The States of Guernsey in the UK has found that a series of IT outages were caused by the failure of backup systems and reliance on out of date kit.
The British Island's government experienced four outages between November and January, rendering the States’ website offline and disrupting internal systems. Reportedly there was no data lost as a result of the incidents, but a number of schools, Guernsey Airport’s boarding card system, and benefit payments were all impacted.
PricewaterhouseCoopers (PwC) conducted a review of the outages, concluding that the data center was significantly outdated, and the States needed to make major changes for better future resiliency.
Some of the issues identified included that the ownership of the States’ data center infrastructure was unclear, as well as who was responsible for maintenance. As a result, when one of the two air conditioning systems broke down in June, it remained unfixed in November, when the second also failed leaving the IT equipment without cooling.
Equipment is generally old, and the review found delays in moving older systems to new data centers. Additionally, the maintenance contracts for the UPS and generator had expired over a year ago.
The States also experienced two near-miss incidents with the data centers housed at the hospital and Edward T Wheadon House. After which, apparently, no action was taken to reinforce the infrastructure.
Deputy Peter Ferbrache said: “There are failings we must acknowledge and actions that were missed that could have prevented these outages."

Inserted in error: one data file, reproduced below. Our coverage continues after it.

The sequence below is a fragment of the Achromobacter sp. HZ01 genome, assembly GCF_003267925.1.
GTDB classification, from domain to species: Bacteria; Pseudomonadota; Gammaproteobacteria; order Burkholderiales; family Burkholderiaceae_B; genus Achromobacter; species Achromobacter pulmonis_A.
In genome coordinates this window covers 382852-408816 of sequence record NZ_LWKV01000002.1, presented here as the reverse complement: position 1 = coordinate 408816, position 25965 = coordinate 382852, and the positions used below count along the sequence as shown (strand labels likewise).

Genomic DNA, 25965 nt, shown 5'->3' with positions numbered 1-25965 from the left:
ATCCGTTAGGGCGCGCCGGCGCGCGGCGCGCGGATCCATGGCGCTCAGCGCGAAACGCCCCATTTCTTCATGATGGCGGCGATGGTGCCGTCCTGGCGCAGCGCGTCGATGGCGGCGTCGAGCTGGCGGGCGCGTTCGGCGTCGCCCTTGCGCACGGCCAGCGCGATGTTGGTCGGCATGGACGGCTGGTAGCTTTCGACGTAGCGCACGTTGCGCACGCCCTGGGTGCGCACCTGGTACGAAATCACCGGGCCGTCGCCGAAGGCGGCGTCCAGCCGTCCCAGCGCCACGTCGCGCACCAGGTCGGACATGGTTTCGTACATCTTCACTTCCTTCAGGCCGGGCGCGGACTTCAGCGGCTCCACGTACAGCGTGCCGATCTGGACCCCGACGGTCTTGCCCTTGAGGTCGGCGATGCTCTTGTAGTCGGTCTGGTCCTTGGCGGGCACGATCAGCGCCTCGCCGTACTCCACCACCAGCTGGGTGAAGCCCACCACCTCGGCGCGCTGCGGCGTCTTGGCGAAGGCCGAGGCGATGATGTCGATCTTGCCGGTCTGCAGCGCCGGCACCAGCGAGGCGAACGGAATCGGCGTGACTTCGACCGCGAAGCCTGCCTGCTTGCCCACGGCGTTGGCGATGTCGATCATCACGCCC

States of Guernsey had previously signed a 10-year £200 million ($254.4m) contract with IT provider Agilisys in 2019, but apparently, this did not include the maintenance responsibility.
While Guernsey is a part of the UK, it is operated as a crown dependency, meaning it has its own autonomous government. Thus, the island’s data centers cannot be located on the mainland. As a result, the government funded the 2019 deal with Agilisys which saw two facilities being developed on the island and using connectivity providers JT Global. Dell Technologies provided VxRail servers that incorporated AMD Epyc processors.
The States’ software partner was Microsoft Azure, a relationship handed by Agilisys.
Andrew Mindenhall, Agilisys chief executive said: "We know outages like these are not what islanders expect and we're committed to working with the States on delivering its plan to improve resilience and mitigate the risks."
PwC has recommended Agilisys and States of Guernsey review its contract, ensuring that all oversights are dealt with. In the meantime, the local government will have to bear the brunt of an unspecified bill to replace that equipment that has broken down.
According to Ferbrache, if there is a fault found on the side of Agilisys, the government will “look to them to recompense us in some way.”